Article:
But also a bunch of differences

But also a bunch of differences

  • Keyboard and trackpad – The EEE Pad Transformer is basically a slice tablet with an expandable docking station. By default, it lacks a keyboard, still you will only get one if you buy the extra docking, that also includes a trackpad. The Slider comes with a keyboard by default, but it is more cramped than the one available for the Transformer and lacks completely a trackpad, trackpoint or any method of controlling a mouse cursor.
  • Speakers – The speakers are placed on the sides on the Transformer and they offer average volume and quality. On the Slider, they are placed on the back, near the sliding mechanism and they are not louder or better. Thus, sound volume could be an issue in a noisy place, especially when using the tablet in folded mode, when those speakers will be blocked by the screen rolled on top of them.
  • Battery life – By default, the Transformer offers an average of 8 hours of life, during everyday use (without the extra battery inside the docking). The Slider will give you pretty much similar battery life, but you should expect though only around 7 to 7 and a half hours on average, so a little bit under what you get on the EEE Transformer.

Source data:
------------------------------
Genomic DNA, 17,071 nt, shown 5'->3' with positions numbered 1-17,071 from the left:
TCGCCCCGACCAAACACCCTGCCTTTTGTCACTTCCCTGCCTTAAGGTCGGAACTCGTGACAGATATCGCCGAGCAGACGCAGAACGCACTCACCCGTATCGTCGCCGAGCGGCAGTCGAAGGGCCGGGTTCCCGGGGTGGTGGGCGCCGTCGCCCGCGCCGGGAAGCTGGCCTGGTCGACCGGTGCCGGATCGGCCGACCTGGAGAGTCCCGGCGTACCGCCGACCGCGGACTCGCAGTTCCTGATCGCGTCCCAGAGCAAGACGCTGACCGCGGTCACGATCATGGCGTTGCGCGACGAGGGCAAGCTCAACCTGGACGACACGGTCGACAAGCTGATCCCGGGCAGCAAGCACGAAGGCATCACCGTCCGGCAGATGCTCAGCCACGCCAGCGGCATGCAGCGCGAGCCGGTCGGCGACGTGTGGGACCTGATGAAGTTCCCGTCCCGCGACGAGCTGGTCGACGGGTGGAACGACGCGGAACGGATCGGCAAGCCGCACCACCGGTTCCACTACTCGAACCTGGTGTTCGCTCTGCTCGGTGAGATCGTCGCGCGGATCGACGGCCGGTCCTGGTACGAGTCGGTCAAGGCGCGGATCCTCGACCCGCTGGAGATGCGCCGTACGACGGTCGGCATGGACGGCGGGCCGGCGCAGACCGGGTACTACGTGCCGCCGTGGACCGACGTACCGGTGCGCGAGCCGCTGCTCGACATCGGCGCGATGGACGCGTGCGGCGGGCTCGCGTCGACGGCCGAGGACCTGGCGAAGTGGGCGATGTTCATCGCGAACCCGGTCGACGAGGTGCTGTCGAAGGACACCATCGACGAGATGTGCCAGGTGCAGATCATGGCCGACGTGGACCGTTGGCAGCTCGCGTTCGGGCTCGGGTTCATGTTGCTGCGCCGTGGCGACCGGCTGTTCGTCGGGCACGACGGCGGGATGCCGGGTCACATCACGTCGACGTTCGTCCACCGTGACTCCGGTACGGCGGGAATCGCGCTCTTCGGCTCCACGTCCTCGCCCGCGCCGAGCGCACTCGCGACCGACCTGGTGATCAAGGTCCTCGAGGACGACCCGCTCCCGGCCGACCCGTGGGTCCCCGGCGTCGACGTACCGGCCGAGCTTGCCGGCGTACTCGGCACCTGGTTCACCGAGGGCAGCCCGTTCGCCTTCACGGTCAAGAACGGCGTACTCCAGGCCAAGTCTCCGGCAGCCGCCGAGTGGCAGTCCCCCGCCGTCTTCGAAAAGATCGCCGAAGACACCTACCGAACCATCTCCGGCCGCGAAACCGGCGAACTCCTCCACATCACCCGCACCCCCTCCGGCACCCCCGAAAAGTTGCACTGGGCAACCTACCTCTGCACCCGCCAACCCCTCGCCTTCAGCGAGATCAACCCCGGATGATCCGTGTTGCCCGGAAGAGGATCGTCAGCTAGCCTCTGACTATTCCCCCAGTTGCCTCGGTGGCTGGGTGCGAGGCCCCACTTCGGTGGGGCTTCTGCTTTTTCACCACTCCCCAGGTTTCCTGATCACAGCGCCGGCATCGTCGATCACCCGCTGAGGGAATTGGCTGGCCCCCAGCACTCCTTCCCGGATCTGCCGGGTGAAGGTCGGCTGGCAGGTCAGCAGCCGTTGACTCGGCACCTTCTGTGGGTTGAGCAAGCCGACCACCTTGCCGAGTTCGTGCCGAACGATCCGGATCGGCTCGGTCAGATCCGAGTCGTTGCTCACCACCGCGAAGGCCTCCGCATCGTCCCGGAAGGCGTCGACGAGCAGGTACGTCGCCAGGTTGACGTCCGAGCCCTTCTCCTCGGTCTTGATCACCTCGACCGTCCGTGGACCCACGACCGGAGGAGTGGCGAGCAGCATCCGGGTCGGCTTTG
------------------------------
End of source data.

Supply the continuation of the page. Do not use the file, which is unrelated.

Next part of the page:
Video comparisons

Like I said, you’ll get more from the video comparisons. The first one talks about the exterior, screens, keyboards and features.

While the second talks about software, battery life, pricing and some of my conclusions.

Prices

The Asus EEE Pad Transformer was and still is one of the best tablets in terms of price/features ratio. The 16 GB Wi-fi only version goes for around $400 bucks, while the 32 GB model will cost you an extra hundred. As for the docking station with all its features, that one goes for around $150.

The Slider is not yet available in stores, but we have some details about it regarding prices and release date. Thus, it will only be offered in a 32 GB storage space version, with a price around 550 dollars . Should be available in stores worldwide by the end of September.

Wrap-up

There are still many other things to be said about these two tablets. Bottom line though, after playing with both of them, I’ll have to repeat what I already said above: the Slider is a hybrid, coming to fill the gap between the EEE Pad Transformer Slate used without and with its docking station. It is a bit bulkier and heavier than regular tablets, but adds a keyboard and all those useful connectivity options (we do have those ports on more compact bodies as well though, like on the Toshiba Thrive and Acer Iconia Tab A500).